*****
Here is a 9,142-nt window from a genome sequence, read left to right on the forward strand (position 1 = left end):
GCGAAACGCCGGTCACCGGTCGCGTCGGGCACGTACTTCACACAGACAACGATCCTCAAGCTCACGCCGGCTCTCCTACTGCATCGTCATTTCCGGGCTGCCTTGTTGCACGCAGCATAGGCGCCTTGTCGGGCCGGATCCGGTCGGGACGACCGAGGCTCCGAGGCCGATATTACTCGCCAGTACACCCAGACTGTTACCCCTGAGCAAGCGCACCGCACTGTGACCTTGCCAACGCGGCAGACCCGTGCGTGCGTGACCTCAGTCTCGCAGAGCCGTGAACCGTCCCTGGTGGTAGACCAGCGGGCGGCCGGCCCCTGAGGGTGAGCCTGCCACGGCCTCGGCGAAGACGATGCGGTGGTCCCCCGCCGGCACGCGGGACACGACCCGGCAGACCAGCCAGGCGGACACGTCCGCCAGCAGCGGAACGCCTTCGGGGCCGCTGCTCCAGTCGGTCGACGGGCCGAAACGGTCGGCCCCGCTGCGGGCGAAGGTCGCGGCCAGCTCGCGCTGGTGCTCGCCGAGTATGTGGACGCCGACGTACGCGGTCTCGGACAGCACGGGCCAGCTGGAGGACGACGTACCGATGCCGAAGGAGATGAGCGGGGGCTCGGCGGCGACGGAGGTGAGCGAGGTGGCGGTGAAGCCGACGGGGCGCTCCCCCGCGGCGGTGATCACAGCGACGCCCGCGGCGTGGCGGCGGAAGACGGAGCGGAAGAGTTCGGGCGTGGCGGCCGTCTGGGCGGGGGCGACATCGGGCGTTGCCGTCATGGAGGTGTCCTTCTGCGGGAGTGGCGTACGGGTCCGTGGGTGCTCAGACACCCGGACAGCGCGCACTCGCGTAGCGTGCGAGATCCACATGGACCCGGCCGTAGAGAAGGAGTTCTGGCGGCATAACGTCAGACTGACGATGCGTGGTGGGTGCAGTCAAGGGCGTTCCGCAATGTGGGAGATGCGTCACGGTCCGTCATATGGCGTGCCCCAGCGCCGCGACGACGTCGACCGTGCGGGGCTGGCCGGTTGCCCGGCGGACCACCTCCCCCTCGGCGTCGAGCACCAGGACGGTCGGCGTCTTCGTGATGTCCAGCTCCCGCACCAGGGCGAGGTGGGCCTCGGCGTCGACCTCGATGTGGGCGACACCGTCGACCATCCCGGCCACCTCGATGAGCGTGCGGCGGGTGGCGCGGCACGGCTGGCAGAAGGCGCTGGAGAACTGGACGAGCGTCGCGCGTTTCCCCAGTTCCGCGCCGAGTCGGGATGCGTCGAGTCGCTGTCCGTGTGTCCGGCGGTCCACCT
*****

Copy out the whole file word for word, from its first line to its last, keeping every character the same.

Here is a 9,142-nt window from a genome sequence, read left to right on the forward strand (position 1 = left end):
GCGAAACGCCGGTCACCGGTCGCGTCGGGCACGTACTTCACACAGACAACGATCCTCAAGCTCACGCCGGCTCTCCTACTGCATCGTCATTTCCGGGCTGCCTTGTTGCACGCAGCATAGGCGCCTTGTCGGGCCGGATCCGGTCGGGACGACCGAGGCTCCGAGGCCGATATTACTCGCCAGTACACCCAGACTGTTACCCCTGAGCAAGCGCACCGCACTGTGACCTTGCCAACGCGGCAGACCCGTGCGTGCGTGACCTCAGTCTCGCAGAGCCGTGAACCGTCCCTGGTGGTAGACCAGCGGGCGGCCGGCCCCTGAGGGTGAGCCTGCCACGGCCTCGGCGAAGACGATGCGGTGGTCCCCCGCCGGCACGCGGGACACGACCCGGCAGACCAGCCAGGCGGACACGTCCGCCAGCAGCGGAACGCCTTCGGGGCCGCTGCTCCAGTCGGTCGACGGGCCGAAACGGTCGGCCCCGCTGCGGGCGAAGGTCGCGGCCAGCTCGCGCTGGTGCTCGCCGAGTATGTGGACGCCGACGTACGCGGTCTCGGACAGCACGGGCCAGCTGGAGGACGACGTACCGATGCCGAAGGAGATGAGCGGGGGCTCGGCGGCGACGGAGGTGAGCGAGGTGGCGGTGAAGCCGACGGGGCGCTCCCCCGCGGCGGTGATCACAGCGACGCCCGCGGCGTGGCGGCGGAAGACGGAGCGGAAGAGTTCGGGCGTGGCGGCCGTCTGGGCGGGGGCGACATCGGGCGTTGCCGTCATGGAGGTGTCCTTCTGCGGGAGTGGCGTACGGGTCCGTGGGTGCTCAGACACCCGGACAGCGCGCACTCGCGTAGCGTGCGAGATCCACATGGACCCGGCCGTAGAGAAGGAGTTCTGGCGGCATAACGTCAGACTGACGATGCGTGGTGGGTGCAGTCAAGGGCGTTCCGCAATGTGGGAGATGCGTCACGGTCCGTCATATGGCGTGCCCCAGCGCCGCGACGACGTCGACCGTGCGGGGCTGGCCGGTTGCCCGGCGGACCACCTCCCCCTCGGCGTCGAGCACCAGGACGGTCGGCGTCTTCGTGATGTCCAGCTCCCGCACCAGGGCGAGGTGGGCCTCGGCGTCGACCTCGATGTGGGCGACACCGTCGACCATCCCGGCCACCTCGATGAGCGTGCGGCGGGTGGCGCGGCACGGCTGGCAGAAGGCGCTGGAGAACTGGACGAGCGTCGCGCGTTTCCCCAGTTCCGCGCCGAGTCGGGATGCGTCGAGTCGCTGTCCGTGTGTCCGGCGGTCCACCT